Family Groove Company: Models & Metrics
Having never heard the music of Family Groove Company before, I was intrigued to hear what the buzz is about. After listening to the Chicago quartet's new album Models & Metrics, I am left still wondering what the buzz is all about. There is very good musicianship displayed throughout this release, however as with most bands that rely on the experience of playing live their music does not seem to translate well in the studio.
This Midwestern group consisting of Jordan Wilkow on keys/vocals, Mattias Blanck on drums, Adam Lewis on guitar, and Janis Wallin on bass credit Models & Metrics as their fourth full-length album since the bands inception in 2002, and their second this year (Live in Chicago). It may take a few more tries before this collective gets it right in the studio, but since they are relatively young there is still time for that to happen.
There is no doubt that this band knows how to get down. Their sound weaves between the 70s soft-rock of Steely Dan, the 90s jam-rock of Phish or even God Street Wine, and the modern jazz of Medeski Martin and Wood. It definitely has a sweet groove to it, and I can see their music showing more boldness in a live performance.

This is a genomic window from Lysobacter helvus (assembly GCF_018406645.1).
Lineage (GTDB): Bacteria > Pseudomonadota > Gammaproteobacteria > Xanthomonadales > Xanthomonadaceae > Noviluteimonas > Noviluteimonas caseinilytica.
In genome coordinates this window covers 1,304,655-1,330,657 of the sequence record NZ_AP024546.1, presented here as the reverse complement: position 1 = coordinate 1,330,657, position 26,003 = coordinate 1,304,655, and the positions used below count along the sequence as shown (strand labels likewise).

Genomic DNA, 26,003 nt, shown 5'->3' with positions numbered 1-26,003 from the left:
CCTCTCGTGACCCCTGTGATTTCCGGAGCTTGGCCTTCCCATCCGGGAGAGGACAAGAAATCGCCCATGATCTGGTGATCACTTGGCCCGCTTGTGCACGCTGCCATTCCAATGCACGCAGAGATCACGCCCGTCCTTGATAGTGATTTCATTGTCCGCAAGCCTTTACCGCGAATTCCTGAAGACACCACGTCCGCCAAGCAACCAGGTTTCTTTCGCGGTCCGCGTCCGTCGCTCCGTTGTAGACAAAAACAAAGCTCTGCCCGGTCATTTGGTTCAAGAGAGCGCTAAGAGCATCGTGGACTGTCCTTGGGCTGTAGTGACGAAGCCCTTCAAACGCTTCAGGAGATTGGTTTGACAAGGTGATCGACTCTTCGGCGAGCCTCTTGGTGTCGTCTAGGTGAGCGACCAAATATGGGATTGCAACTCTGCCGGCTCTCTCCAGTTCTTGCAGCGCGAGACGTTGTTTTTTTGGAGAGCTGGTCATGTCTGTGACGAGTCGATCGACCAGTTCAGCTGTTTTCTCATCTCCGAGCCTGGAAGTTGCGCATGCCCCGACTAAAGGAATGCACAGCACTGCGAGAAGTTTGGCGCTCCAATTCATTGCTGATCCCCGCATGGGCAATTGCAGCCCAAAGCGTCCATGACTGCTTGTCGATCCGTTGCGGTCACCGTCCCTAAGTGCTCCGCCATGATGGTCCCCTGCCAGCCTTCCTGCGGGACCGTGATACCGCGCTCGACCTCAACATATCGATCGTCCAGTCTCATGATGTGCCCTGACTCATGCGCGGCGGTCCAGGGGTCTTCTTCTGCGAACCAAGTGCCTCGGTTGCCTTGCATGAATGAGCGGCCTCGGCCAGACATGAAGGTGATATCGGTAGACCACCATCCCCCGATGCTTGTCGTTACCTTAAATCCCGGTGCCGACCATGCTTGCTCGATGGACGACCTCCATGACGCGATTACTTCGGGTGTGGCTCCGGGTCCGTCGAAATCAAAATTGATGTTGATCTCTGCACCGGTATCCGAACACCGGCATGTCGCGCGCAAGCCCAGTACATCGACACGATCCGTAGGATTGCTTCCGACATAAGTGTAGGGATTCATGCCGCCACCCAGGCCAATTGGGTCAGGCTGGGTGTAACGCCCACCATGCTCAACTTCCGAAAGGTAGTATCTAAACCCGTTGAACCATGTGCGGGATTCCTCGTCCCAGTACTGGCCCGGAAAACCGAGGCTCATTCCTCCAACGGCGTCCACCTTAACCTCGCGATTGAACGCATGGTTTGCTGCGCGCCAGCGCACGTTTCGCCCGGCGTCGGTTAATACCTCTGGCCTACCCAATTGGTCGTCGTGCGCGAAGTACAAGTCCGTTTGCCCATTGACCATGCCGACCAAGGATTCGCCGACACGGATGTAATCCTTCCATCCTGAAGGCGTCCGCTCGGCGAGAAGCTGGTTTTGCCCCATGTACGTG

Where they seem to fall revolves mostly around the songwriting and vocals. The lyrical sections on this release leave a bit to be desired, and Wilkow's voice sounds too much like a struggling Al Stewart or a less-than-smoky Trevor Garrard. It does not bode well for the songs that are fairly rich in groove and flow, making me wonder if they would function much better as an instrumental group, evident in such numbers as "Tutear" and "The World is Watching (Part Two)".
Nevertheless, there is some energetic jamming throughout many of these songs which lead me to believe that Family Groove Company would be a worthy band to check out live. They have, after all, been serious road warriors this year with appearances at the larger festivals such as Wakarusa and Summercamp. The studio magic may not be present yet, but I am guessing the stage magic is downright funky.